Neonatal Genetics

DNA is made up of millions of small chemicals called bases. These are four types A, C, T and G. Every single gene is a section of DNA made up of a sequence of As, Cs, Ts and Gs.

Through Genetic testing few syndromes can be identified during pregnancy. The cell-free DNA in a sample of a woman's blood can be screened for Down syndrome, Patau syndrome (trisomy 13), Edwards syndrome, and problems with the number of sex chromosomes. This can be done starting at 10 weeks of pregnancy and results get in a week, whereas Newborn genetic screening identifies treatable genetic disorders in newborns. Early intervention to treat these disorders can eliminate or reduce symptoms that might otherwise cause a lifetime of disability.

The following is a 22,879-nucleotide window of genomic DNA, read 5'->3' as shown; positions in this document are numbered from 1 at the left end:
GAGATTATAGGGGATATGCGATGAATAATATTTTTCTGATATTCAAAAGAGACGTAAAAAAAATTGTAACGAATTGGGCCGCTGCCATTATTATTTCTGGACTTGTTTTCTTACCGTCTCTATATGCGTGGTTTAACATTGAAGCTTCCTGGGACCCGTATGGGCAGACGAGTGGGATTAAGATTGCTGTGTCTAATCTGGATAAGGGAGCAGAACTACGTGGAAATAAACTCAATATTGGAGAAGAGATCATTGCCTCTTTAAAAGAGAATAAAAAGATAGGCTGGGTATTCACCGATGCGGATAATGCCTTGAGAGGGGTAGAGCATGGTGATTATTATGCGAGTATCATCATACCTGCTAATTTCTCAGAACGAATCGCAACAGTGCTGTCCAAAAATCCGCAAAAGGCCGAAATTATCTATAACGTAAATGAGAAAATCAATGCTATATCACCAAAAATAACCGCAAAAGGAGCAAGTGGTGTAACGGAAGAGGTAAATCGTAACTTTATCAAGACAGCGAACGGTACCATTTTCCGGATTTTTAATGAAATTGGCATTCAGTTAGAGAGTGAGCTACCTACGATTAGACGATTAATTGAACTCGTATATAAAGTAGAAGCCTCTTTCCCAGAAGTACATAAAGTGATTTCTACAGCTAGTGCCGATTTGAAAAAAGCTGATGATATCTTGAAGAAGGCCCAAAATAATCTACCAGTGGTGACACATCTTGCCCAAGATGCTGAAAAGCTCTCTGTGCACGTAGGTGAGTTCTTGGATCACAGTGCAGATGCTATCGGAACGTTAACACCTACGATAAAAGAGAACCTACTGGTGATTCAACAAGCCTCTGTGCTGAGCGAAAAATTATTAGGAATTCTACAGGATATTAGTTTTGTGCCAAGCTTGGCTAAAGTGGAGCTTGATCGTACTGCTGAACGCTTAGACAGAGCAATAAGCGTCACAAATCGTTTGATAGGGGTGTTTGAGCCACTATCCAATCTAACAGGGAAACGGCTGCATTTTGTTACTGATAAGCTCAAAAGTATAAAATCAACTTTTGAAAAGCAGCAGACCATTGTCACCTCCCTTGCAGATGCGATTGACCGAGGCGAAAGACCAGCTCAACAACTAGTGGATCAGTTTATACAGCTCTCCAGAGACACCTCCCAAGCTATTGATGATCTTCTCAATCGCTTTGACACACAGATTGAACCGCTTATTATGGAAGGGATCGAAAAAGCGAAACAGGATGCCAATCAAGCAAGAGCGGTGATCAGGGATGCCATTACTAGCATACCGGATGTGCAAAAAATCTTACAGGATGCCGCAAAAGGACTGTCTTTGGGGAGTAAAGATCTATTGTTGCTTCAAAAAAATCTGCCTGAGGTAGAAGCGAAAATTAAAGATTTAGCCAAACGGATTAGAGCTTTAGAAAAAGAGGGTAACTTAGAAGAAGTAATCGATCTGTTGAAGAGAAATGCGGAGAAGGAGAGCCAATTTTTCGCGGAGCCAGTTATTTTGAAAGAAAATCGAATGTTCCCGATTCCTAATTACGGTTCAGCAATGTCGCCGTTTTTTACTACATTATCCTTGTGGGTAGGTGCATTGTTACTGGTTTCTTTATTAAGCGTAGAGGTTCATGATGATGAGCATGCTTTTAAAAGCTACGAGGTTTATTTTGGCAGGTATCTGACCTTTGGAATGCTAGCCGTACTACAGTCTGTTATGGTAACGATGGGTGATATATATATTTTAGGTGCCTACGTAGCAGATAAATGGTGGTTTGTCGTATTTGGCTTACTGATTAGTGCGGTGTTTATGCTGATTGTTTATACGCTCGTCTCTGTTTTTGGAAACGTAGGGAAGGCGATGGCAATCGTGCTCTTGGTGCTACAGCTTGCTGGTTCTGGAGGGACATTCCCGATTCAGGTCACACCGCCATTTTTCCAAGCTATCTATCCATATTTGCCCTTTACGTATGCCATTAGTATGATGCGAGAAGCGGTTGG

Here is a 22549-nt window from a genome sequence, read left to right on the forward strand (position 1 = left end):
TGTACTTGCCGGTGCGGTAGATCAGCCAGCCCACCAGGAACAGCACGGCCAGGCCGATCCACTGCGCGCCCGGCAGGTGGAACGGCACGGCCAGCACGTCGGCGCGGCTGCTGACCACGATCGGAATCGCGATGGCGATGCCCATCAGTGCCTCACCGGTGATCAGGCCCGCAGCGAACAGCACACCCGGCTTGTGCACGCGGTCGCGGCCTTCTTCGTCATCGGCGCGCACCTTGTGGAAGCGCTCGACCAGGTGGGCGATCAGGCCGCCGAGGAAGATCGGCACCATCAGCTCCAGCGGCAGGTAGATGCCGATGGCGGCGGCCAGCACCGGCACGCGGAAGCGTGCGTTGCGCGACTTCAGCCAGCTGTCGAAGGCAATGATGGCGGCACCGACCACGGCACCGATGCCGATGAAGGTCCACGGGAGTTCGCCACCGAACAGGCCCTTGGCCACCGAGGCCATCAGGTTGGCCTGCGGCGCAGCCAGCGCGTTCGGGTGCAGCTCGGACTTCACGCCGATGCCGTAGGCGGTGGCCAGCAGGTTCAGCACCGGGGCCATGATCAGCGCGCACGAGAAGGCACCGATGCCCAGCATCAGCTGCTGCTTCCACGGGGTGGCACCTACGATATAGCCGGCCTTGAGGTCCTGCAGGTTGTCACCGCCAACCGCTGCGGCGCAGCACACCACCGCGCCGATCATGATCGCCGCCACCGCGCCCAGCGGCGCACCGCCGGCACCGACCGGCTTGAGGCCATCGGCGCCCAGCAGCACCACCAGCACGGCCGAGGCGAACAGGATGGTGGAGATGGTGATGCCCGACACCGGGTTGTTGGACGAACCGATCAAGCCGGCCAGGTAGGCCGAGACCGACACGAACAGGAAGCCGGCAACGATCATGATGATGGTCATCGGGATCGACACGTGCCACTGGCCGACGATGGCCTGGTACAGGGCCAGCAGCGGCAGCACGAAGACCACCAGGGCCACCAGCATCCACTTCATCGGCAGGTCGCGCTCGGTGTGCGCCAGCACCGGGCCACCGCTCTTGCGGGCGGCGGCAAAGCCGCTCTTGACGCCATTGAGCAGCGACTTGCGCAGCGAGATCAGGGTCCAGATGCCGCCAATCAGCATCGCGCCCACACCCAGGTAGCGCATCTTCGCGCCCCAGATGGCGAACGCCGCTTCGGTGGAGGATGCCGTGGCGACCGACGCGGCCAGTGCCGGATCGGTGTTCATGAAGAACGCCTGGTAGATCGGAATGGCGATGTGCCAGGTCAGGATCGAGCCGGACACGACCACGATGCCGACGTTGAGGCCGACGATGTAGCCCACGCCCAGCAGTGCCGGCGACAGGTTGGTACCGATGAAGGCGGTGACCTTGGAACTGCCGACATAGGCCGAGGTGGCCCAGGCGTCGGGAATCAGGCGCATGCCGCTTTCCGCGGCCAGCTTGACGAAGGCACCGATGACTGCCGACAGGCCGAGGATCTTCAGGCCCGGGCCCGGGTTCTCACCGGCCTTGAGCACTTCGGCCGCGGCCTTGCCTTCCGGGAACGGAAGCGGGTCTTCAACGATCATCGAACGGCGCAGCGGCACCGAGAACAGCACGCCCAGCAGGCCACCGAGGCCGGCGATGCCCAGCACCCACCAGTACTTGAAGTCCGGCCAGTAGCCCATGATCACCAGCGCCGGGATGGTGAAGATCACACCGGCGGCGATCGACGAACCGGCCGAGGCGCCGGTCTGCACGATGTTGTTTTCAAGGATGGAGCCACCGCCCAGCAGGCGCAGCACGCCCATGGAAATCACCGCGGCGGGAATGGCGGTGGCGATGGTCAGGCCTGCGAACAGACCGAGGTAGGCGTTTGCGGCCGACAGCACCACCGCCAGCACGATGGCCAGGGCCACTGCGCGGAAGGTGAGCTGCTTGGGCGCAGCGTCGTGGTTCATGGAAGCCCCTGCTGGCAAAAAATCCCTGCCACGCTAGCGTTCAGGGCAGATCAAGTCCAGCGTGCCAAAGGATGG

The most common newborn screening tests include hypothyrodism (underactivity of the thyroid gland), PKU (phenylketonuria), galactosemia, and sickle cell disease. This test is generally performed when a baby is 24 to 48 hours old and should be tested in this time period only because few conditions may go undetected if the blood sample is drawn before 24 hours of age.